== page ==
There’s a code you take as a child of an alcoholic, not to tell. Ever.
It’s understood that when a teacher, guidance counselor or friends parent asks you how things are ‘at home’ you put a smile on your face and say ‘What do you mean? We’re great!’
The truth is you’re desperate for someone, anyone really, to notice the darkness behind that smile. To notice the scars you bear every single day, but no one ever does. Not really.
We make sure of that.
They walk away after your rehearsed platitudes and move on with their lives. The lives we, the children of addicts, so desperately want.
It isn’t all bad. That’s part of the code but it’s also reality.
See, the best alcoholics are successful, charming and often highly motivated professionals. They overachieve in their careers and, more importantly, they raise extremely smart, gifted children.
I’m one of those children.
I had an excellent motivator behind my eventual personal and professional success’s.
A Mother who, for as long as I can remember, told me I was (and I quote) “A fucking little bitch who would never amount to anything”.
Has your Mother ever called you a ‘fucking bitch’? Not once, but consistently for the majority of your life?
Take a moment. Imagine it. Imagine your Mother’s voice calling you a ‘fucking bitch’ for no reason at all. At least not one you can wrap your head around no matter how hard you try.
I’ve spent 20-something years trying desperately to understand what I did. I’ll be 31 in one week and I still don’t know what I did and apparently continue to do that was/is so horribly wrong.
I’ll spend the rest of my life trying to figure it out.
I’d ease your mind and tell you it ends there if I could. I’d love to do just that, but this is only the beginning.
Alcoholism and addiction creates a Jekyl and Hyde syndrome that comes on without warning and fades just as quickly.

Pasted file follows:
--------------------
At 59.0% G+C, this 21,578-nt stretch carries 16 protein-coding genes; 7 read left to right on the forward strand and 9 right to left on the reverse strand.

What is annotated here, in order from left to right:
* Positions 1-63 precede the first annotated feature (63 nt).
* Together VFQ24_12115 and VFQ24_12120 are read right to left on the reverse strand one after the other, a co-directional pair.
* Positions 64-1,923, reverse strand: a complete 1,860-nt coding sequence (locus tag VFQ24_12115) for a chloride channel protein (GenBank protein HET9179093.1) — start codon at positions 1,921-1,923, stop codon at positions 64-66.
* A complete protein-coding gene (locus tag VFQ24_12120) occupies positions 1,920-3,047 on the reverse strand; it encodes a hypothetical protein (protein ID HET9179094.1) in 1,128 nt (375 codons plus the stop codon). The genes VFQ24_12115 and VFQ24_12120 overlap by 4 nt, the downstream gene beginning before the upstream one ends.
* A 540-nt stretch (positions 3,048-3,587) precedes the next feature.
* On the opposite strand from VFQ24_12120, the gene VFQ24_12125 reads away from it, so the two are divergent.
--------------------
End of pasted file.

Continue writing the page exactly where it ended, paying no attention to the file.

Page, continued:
I’ll share a story that proves my assessment.
I don’t have a Father.
Well, I have a Father. Everyone has a Father. My Father was a Dad for approximately 4-5 years before he left. He left for reasons I’ll never, and will never, know.
That left my Mother to raise me without a husband by her side or child support (a fact she still throws in my face despite my being in my 30’s), but don’t pity her yet. She had help. We lived with my Grandparents for the majority of my childhood.
I wish I could say it was mostly sunshine and rainbows, but it wasn’t. When I was 9 my Mother fell off the proverbial wagon (a wagon I should mention I didn’t know existed at the time) and was kicked out of my Grandparents house.
I, of course, wanted to go with her.
We saw ‘Dennis the Mennis’ at the movies (she oddly enough slept through the entire movie, which at the time confused me quite a bit) then checked into The Welcome Inn. A name so laced in irony I can’t even begin to list the many reasons why that is.
I was 9. In the same clothes I had worn for a week to school and opened the bureau which had a mirror inside the door when I saw it for the first time.
A real live beer can. A can that I had seen plenty of times. A can I knew existed just never in my Mother’s hand.
I was confused. I sat there and watched in the mirror, my world, my light, the woman I adored, my best friend in the world…pour that beer into a Big Gulp cup and drink. And drink. And drink.
I didn’t understand. Beer was bad, right? I had to be seeing things so I innocently asked if I could have some of her ‘coke’.
I can’t say with certainty what words she said or what happened after that, but I’ll never, until the day I die, forget the look in my Mother’s eyes.
It was the moment she went from ‘Mommy’ to ‘Mother’. A look I’ve come to dread. A look I can feel all the way to the core of my heart.
My Mother’s a drunk.
For years I heard bits and pieces of truth. My Mother had a troubled childhood, an even more troubled adolescence and a difficult leap into her 20’s.
She battled with addiction, including what I can only hope was a ‘brief’ stint with heroin only to come out alive on the other side.
She found Jesus, or God or whoever the fuck saves addicts, met my Father, got married had me two years later and lived the dream until she had a headache when I was a small child and was given a painkiller that quickly thrust her back into the dark and twisty world of addiction.
I know this now. At 31.
At 9? I thought my Mother hated me. So I tried to be the best kid in the world.
We lived in a families basement for ten years. We moved there just before my 13th birthday. Those ten years were some of the best and worst of my life.
We lived in two rooms, without doors. I had no filter to her adult life.
There were many consecutive ‘good’ years. Years where alcohol was a distant memory. So distant in fact, that I thought that scene at The Welcome Inn was a story I invented or perhaps one I read in one of my books.
You see, books saved me. Books were my escape. They still are.